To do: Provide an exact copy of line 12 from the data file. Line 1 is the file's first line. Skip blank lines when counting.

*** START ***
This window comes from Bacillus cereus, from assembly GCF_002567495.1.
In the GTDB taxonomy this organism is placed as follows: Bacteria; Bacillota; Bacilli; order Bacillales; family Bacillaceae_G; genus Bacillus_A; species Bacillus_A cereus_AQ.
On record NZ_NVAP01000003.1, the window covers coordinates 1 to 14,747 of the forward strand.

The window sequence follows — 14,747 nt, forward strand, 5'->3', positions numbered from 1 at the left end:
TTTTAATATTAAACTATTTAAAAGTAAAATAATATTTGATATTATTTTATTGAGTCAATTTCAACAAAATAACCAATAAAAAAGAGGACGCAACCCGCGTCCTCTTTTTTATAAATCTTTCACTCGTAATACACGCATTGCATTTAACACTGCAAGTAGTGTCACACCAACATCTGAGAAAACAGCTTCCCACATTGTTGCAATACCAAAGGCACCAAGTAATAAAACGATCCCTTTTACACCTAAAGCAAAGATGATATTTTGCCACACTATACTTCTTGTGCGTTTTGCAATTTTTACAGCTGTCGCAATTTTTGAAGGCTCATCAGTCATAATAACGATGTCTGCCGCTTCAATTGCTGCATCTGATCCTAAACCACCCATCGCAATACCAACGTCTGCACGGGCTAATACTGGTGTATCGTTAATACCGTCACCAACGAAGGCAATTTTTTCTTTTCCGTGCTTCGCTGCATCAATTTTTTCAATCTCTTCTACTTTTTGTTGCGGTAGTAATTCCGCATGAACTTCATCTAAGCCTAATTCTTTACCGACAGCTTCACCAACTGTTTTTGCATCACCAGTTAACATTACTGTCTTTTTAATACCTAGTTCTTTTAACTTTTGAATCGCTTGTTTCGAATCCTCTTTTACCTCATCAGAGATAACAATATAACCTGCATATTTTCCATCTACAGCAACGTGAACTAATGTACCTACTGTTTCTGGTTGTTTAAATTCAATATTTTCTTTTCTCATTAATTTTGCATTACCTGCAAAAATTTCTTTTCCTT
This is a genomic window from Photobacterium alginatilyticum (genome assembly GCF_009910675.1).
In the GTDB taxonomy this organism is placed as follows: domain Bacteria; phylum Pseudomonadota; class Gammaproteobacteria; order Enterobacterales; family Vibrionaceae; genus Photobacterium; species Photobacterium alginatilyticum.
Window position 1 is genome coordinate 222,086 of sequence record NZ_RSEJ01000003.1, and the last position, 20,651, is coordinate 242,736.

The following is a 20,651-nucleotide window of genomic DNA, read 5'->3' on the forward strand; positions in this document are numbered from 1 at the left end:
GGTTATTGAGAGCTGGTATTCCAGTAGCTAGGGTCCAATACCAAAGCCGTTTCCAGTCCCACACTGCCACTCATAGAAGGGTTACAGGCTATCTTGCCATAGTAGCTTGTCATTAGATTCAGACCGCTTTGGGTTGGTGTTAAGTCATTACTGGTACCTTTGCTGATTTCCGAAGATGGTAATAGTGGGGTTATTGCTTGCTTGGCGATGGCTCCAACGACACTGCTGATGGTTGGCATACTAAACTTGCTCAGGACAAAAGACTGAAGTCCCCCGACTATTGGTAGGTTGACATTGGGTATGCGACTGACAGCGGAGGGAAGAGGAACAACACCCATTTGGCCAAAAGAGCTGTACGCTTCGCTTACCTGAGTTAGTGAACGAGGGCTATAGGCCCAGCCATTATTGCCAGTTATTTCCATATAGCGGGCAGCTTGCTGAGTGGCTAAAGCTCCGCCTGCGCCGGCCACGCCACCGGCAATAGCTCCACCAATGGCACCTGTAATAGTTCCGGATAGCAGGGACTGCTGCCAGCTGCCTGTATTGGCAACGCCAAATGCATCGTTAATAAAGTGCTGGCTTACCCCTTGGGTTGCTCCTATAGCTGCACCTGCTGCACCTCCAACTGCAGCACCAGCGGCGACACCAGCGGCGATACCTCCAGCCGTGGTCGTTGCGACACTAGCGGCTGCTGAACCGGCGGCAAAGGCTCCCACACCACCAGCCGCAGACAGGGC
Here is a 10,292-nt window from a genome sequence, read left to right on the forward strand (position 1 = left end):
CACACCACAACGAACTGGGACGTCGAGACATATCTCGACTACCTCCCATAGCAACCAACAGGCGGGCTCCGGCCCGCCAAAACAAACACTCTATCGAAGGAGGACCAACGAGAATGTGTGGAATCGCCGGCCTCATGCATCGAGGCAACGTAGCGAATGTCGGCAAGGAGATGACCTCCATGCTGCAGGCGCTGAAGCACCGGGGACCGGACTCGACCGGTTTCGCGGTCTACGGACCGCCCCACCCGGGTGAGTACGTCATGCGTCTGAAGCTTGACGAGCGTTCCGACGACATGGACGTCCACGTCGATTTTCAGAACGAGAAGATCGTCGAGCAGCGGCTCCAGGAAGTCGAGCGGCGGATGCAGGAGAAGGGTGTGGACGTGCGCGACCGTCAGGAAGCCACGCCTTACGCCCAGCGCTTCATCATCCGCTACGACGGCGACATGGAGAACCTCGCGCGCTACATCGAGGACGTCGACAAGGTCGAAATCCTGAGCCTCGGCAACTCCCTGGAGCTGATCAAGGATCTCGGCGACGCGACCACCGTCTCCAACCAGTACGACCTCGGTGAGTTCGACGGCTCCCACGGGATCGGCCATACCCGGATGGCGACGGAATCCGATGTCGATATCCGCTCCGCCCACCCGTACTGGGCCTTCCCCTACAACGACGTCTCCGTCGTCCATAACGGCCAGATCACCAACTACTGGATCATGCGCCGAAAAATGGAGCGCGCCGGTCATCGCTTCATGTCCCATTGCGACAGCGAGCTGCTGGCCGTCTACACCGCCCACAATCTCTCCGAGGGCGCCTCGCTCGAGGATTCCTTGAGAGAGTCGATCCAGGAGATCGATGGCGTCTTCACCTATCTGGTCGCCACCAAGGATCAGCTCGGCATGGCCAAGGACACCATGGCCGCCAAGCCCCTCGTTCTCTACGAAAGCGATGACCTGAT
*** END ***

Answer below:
CACACCACAACGAACTGGGACGTCGAGACATATCTCGACTACCTCCCATAGCAACCAACAGGCGGGCTCCGGCCCGCCAAAACAAACACTCTATCGAAGGAGGACCAACGAGAATGTGTGGAATCGCCGGCCTCATGCATCGAGGCAACGTAGCGAATGTCGGCAAGGAGATGACCTCCATGCTGCAGGCGCTGAAGCACCGGGGACCGGACTCGACCGGTTTCGCGGTCTACGGACCGCCCCACCCGGGTGAGTACGTCATGCGTCTGAAGCTTGACGAGCGTTCCGACGACATGGACGTCCACGTCGATTTTCAGAACGAGAAGATCGTCGAGCAGCGGCTCCAGGAAGTCGAGCGGCGGATGCAGGAGAAGGGTGTGGACGTGCGCGACCGTCAGGAAGCCACGCCTTACGCCCAGCGCTTCATCATCCGCTACGACGGCGACATGGAGAACCTCGCGCGCTACATCGAGGACGTCGACAAGGTCGAAATCCTGAGCCTCGGCAACTCCCTGGAGCTGATCAAGGATCTCGGCGACGCGACCACCGTCTCCAACCAGTACGACCTCGGTGAGTTCGACGGCTCCCACGGGATCGGCCATACCCGGATGGCGACGGAATCCGATGTCGATATCCGCTCCGCCCACCCGTACTGGGCCTTCCCCTACAACGACGTCTCCGTCGTCCATAACGGCCAGATCACCAACTACTGGATCATGCGCCGAAAAATGGAGCGCGCCGGTCATCGCTTCATGTCCCATTGCGACAGCGAGCTGCTGGCCGTCTACACCGCCCACAATCTCTCCGAGGGCGCCTCGCTCGAGGATTCCTTGAGAGAGTCGATCCAGGAGATCGATGGCGTCTTCACCTATCTGGTCGCCACCAAGGATCAGCTCGGCATGGCCAAGGACACCATGGCCGCCAAGCCCCTCGTTCTCTACGAAAGCGATGACCTGAT